What NOT to do with your SMSF related parties

Your SMSF will need investments, and it may need to borrow in order to make those investments. One of the crucial things to understand in your SMSF investment strategy is that you cannot invest or loan to any related parties.

In fact, in the last 12 months the ATO has put a lot of focus on transactions involving related parties within SMSF on some of the rulings around related party loans and related borrowing. Read on to find out how this affects you and why.

What does the ATO’s ruling on related parties mean?

Basically, it comes downs to understanding the fundamental purpose of your fund – and that is to provide death or retirement benefits to your members and dependants. This means it should not be used as a tool to benefit you or your dependants or any related party in the present-day.

What is a related party?

There are many ways a person or persons could be considered a ‘related party’ with regard your SMSF. The ATO have laid out a list that shows what is usually considered to be a related party – ATO Related Parties
Basically, a related party is a close associate, such as
Members of your fund
Associates of your fund members (including relatives, companies controlled or influenced by members and business partners)
Standard employer-sponsors – these are employers who contribute to the fund for the benefit of a member.
Associates of standard employer-sponsors

In simple terms, you cannot use your SMSF to benefit those you associate with – your related parties. By doing so, you could be damaging your fund but most importantly, you would be removing its purpose is to flourish over time and be beneficial in the event of retirement or death. Any benefit taken prior to that destroys its intent.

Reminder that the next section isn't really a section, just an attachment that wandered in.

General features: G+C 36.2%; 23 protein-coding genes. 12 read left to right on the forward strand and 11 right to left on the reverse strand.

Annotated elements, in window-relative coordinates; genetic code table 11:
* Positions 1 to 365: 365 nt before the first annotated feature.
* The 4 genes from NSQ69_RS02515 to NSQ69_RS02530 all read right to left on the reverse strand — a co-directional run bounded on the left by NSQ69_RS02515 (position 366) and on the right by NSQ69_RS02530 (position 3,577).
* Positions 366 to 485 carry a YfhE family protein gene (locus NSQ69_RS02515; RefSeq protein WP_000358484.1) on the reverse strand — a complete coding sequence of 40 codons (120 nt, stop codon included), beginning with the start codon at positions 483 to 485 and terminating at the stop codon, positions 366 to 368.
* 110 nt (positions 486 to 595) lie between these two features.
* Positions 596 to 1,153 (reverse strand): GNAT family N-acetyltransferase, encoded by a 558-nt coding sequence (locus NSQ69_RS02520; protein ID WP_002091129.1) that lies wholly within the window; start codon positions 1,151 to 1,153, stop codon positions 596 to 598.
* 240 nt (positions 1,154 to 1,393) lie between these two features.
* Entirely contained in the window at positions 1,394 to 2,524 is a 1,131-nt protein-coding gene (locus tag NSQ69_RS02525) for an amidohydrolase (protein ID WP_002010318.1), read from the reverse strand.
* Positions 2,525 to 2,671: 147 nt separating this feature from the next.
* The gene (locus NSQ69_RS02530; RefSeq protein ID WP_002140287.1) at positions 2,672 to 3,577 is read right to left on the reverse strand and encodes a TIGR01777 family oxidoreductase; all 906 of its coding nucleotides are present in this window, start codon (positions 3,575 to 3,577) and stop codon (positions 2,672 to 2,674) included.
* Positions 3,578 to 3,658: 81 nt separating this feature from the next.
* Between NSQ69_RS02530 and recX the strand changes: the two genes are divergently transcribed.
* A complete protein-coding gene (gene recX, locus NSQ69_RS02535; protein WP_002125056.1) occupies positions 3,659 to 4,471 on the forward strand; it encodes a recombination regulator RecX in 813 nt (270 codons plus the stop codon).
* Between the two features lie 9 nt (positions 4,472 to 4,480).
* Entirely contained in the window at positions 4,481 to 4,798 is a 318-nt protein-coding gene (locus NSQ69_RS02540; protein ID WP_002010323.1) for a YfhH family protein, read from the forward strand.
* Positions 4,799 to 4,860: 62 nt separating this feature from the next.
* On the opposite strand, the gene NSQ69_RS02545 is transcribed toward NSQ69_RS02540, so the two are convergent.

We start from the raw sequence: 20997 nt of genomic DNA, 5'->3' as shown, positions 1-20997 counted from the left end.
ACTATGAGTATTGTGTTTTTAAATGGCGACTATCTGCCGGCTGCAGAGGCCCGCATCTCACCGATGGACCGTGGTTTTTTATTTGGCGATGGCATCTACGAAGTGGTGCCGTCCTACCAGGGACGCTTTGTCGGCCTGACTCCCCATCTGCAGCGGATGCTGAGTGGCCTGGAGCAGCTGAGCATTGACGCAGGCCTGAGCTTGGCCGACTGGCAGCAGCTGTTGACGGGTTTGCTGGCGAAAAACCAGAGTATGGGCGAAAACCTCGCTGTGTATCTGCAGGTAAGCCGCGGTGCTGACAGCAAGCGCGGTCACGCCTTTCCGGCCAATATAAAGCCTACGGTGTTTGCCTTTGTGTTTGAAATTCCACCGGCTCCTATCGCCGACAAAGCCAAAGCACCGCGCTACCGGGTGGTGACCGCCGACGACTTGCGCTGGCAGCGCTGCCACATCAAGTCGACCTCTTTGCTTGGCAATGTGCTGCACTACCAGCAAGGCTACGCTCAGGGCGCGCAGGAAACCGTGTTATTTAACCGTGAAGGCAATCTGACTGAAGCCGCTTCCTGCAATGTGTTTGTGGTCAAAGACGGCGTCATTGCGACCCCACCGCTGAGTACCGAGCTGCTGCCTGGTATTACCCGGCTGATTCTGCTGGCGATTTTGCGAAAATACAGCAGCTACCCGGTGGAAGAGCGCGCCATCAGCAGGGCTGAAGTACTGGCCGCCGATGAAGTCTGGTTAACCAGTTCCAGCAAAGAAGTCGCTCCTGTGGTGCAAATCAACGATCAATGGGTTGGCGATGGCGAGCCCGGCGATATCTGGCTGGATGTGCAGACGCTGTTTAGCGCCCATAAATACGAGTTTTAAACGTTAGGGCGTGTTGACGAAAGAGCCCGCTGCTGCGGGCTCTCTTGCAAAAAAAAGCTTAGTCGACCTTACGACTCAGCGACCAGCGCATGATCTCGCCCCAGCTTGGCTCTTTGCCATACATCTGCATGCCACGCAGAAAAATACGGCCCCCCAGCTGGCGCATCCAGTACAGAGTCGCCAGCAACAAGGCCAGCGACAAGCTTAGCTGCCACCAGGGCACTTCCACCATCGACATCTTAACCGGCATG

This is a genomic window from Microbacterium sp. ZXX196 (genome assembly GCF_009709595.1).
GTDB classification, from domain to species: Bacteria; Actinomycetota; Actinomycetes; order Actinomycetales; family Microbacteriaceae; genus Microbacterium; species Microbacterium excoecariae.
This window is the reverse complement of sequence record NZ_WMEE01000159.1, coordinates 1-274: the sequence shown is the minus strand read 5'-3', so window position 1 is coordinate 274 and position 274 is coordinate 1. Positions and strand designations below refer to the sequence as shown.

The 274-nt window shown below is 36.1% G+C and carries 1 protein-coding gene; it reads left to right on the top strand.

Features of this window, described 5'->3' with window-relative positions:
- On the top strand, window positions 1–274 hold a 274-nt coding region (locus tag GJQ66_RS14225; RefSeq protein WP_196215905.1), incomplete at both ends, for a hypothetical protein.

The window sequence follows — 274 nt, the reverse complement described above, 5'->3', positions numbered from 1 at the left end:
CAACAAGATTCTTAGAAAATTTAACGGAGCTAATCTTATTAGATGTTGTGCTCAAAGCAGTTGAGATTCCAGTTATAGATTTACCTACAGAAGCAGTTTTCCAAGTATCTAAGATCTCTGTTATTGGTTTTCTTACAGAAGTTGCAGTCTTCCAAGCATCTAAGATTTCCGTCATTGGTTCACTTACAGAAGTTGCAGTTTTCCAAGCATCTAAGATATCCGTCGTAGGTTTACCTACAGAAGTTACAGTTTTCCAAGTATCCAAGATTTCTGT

What would a related party transaction look like?

Some examples of a related party transaction might be a related party loan or a related party acquisition, or it could be related party assets. The property, for example, can only be purchased from a related party on a commercial basis – meaning it must be commercial property and under commercial terms.

A key thing to remember when considering related party transactions is that arm’s length basis applies to transactions for your SMSF. Arm’s length means that any investment made by your SMSF must be made on a commercial basis – at market value and the income from such assets should have a true market rate of return.

So, if your SMSF purchases a residential property, it cannot be rented to related party even on commercial terms. However, commercial property can be rented to related party provided the lease terms are on arm’s length basis.

How does third-party affect your investment strategy for your SMSF?

With that in mind, you need to plan your investment strategy so that your SMSF does not use third party transactions to help it grow.
The ATO and ASIC’s Money Smart websites can give you some more information about what you can and cannot do to help your fund grow.

SMSFs and Property
ATO Collectables and Personal Use

Disclaimer: This information should not be considered personal financial advice as it is intended to provide general advice only. This factsheet has been prepared by Superhelp Australia Pty Ltd without taking into account your personal objectives, financial situations or needs.

The information contained in the fact sheet may not be appropriate to your individual needs, therefore, you should seek personal financial advice before making any financial or investment decisions.

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Sandra - SMSF Advisor

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